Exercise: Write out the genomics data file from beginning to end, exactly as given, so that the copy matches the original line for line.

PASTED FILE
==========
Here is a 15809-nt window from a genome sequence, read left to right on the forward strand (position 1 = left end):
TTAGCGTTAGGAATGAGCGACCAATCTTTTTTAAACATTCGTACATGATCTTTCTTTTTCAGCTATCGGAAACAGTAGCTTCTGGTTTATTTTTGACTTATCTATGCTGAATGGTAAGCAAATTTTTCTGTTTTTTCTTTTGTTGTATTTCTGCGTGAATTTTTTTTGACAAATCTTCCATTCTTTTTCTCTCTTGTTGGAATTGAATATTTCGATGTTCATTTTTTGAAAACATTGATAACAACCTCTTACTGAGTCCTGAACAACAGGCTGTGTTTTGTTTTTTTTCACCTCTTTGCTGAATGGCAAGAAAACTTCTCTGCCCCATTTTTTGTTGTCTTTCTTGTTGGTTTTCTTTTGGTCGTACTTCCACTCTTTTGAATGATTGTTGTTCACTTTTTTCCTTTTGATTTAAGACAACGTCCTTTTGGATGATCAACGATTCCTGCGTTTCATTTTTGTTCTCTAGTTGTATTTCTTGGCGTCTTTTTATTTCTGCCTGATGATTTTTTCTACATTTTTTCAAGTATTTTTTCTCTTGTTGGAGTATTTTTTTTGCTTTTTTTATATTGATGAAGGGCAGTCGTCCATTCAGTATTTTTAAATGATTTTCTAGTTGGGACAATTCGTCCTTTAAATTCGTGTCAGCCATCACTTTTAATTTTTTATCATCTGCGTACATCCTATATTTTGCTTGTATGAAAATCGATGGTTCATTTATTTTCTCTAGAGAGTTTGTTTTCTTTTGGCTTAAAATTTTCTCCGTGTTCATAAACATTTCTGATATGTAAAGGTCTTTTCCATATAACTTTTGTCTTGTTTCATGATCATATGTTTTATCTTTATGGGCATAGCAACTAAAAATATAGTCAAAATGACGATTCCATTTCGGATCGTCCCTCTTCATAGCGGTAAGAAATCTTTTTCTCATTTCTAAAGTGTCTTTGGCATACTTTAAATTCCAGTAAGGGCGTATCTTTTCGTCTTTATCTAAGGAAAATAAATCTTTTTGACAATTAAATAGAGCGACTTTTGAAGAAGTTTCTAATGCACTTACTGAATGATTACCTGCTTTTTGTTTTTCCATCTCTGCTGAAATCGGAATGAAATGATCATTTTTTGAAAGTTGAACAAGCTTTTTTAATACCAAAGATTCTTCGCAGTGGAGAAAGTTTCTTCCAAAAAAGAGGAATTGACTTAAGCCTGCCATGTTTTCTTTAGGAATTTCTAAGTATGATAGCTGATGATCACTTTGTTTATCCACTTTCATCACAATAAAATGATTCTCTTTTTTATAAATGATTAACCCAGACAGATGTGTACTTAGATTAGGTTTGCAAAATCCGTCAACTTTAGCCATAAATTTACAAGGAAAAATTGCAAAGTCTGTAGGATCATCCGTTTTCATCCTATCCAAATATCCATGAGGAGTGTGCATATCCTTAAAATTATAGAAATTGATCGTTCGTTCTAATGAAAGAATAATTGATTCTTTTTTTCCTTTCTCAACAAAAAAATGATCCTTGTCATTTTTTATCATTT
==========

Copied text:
Here is a 15809-nt window from a genome sequence, read left to right on the forward strand (position 1 = left end):
TTAGCGTTAGGAATGAGCGACCAATCTTTTTTAAACATTCGTACATGATCTTTCTTTTTCAGCTATCGGAAACAGTAGCTTCTGGTTTATTTTTGACTTATCTATGCTGAATGGTAAGCAAATTTTTCTGTTTTTTCTTTTGTTGTATTTCTGCGTGAATTTTTTTTGACAAATCTTCCATTCTTTTTCTCTCTTGTTGGAATTGAATATTTCGATGTTCATTTTTTGAAAACATTGATAACAACCTCTTACTGAGTCCTGAACAACAGGCTGTGTTTTGTTTTTTTTCACCTCTTTGCTGAATGGCAAGAAAACTTCTCTGCCCCATTTTTTGTTGTCTTTCTTGTTGGTTTTCTTTTGGTCGTACTTCCACTCTTTTGAATGATTGTTGTTCACTTTTTTCCTTTTGATTTAAGACAACGTCCTTTTGGATGATCAACGATTCCTGCGTTTCATTTTTGTTCTCTAGTTGTATTTCTTGGCGTCTTTTTATTTCTGCCTGATGATTTTTTCTACATTTTTTCAAGTATTTTTTCTCTTGTTGGAGTATTTTTTTTGCTTTTTTTATATTGATGAAGGGCAGTCGTCCATTCAGTATTTTTAAATGATTTTCTAGTTGGGACAATTCGTCCTTTAAATTCGTGTCAGCCATCACTTTTAATTTTTTATCATCTGCGTACATCCTATATTTTGCTTGTATGAAAATCGATGGTTCATTTATTTTCTCTAGAGAGTTTGTTTTCTTTTGGCTTAAAATTTTCTCCGTGTTCATAAACATTTCTGATATGTAAAGGTCTTTTCCATATAACTTTTGTCTTGTTTCATGATCATATGTTTTATCTTTATGGGCATAGCAACTAAAAATATAGTCAAAATGACGATTCCATTTCGGATCGTCCCTCTTCATAGCGGTAAGAAATCTTTTTCTCATTTCTAAAGTGTCTTTGGCATACTTTAAATTCCAGTAAGGGCGTATCTTTTCGTCTTTATCTAAGGAAAATAAATCTTTTTGACAATTAAATAGAGCGACTTTTGAAGAAGTTTCTAATGCACTTACTGAATGATTACCTGCTTTTTGTTTTTCCATCTCTGCTGAAATCGGAATGAAATGATCATTTTTTGAAAGTTGAACAAGCTTTTTTAATACCAAAGATTCTTCGCAGTGGAGAAAGTTTCTTCCAAAAAAGAGGAATTGACTTAAGCCTGCCATGTTTTCTTTAGGAATTTCTAAGTATGATAGCTGATGATCACTTTGTTTATCCACTTTCATCACAATAAAATGATTCTCTTTTTTATAAATGATTAACCCAGACAGATGTGTACTTAGATTAGGTTTGCAAAATCCGTCAACTTTAGCCATAAATTTACAAGGAAAAATTGCAAAGTCTGTAGGATCATCCGTTTTCATCCTATCCAAATATCCATGAGGAGTGTGCATATCCTTAAAATTATAGAAATTGATCGTTCGTTCTAATGAAAGAATAATTGATTCTTTTTTTCCTTTCTCAACAAAAAAATGATCCTTGTCATTTTTTATCATTT